Michael Reagan's Plea to Romney Supporters
On townhall.com today was a great article by Michael Reagan discussing why his father, former President and conservative icon, Ronald Reagan would have backed Senator John McCain in his pursuit of the Presidency if McCain had beaten him during a primary.
This is an extremely important article for those who are still on the fence about whether or not they want to jump on the McCain team after investing so much time, energy and money into a candidate that was thought to go all the way. Particularly, without being explicit, this article targets Romney supporters.
Putting this in a historical context, M. Reagan spoke of the 1976 race between Ford and his father, where many thought Reagan was the best candidate for the job, but in the end it was Ford who prevailed and got the nomination.
M. Regan writes:
In 1976 the Ford vs. Reagan campaign for the Republican presidential nomination got so heated it looked as if my father and Jerry Ford would never again talk to one another.
Sound familiar? This has been something that has been going around the blogosphere since the summer; the obvious tension and dislike for each other that was sensed between McCain and Romney.
When it was over and Ford had won, what did Ronald Reagan do? He simply went all-out to help Ford win his re-election, as did I and as did my sister Maureen. My dad simply followed his rule of backing the Republican candidate no matter who he was.
This is almost exactly what Mitt Romney alluded to in his speech at CPAC and this is something that I wish so many Romney supporters would realize. Remember, while you don’t have your candidate to fight for, you still have the party he represented and everything great that the party represents.
Assuming that John McCain will be the Republican nominee, you can bet my father would be itching to get out on the campaign trail working to elect him even if he disagreed with him on a number of issues.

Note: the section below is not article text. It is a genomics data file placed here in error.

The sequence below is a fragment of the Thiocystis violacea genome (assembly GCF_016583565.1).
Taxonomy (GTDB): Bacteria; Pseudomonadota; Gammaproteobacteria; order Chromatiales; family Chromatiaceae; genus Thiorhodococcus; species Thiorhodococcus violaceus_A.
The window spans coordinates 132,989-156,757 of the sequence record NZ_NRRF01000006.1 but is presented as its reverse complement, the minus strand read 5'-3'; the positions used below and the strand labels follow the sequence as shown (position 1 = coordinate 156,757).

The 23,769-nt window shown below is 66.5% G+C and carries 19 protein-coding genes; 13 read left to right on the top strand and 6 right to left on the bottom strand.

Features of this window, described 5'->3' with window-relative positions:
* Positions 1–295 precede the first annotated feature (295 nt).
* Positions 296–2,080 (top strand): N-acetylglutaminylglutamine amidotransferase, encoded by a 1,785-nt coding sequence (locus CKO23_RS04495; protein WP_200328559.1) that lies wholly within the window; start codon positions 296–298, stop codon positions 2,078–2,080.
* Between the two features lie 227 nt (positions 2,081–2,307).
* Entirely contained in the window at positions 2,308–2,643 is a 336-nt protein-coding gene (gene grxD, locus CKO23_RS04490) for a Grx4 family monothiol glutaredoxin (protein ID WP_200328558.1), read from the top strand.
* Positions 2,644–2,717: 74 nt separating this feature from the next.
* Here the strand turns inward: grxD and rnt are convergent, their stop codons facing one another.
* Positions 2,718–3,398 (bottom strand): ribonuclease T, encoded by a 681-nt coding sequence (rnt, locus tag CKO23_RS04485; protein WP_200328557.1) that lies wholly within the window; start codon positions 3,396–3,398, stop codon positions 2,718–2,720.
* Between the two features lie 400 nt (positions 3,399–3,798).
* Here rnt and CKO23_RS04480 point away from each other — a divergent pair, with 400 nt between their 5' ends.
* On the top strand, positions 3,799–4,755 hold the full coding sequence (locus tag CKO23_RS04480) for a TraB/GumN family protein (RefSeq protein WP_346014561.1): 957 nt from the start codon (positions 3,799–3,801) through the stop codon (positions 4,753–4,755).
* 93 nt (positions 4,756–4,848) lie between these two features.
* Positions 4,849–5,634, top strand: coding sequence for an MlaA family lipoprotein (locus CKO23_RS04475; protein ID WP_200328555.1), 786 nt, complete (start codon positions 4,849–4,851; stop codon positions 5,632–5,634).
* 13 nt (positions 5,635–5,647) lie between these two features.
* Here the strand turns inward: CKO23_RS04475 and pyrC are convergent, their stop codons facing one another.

Do any Romney supporters doubt Romney’s pledge that he would help McCain do whatever it takes to defeat the Democrats? He is a smart man, who knows what is at stake and I’m certain that after a few days of much needed rest and reenergizing he’ll be doing whatever he can to help McCain raise money, build coalitions and win this race.
Even so, I’ve seen many Mitt Romney supporters call it quits on the ground, on their blogs, in their fundraising, acting as if this race is over, somehow forgetting what it was that Mitt Romney was trying to pursue.
I’ve even heard people (usually on the ultra-right) say that they are going to sit this one out, simply because they can’t fathom the idea of voting for John McCain, who supported McCain-Feingold (which increased the amount of money that goes into conservative nonprofits significantly), was a part of the Gang of 14 (which led to the nomination of Sam Alito) and opposed the Bush Tax Cuts (favoring an even more hard hitting tax plan). Wow, he’s a real monster.
I think Michael Reagan really does a great job of summing up what could happen if history repeats itself and people stay home and not support the eventual nominee, John McCain: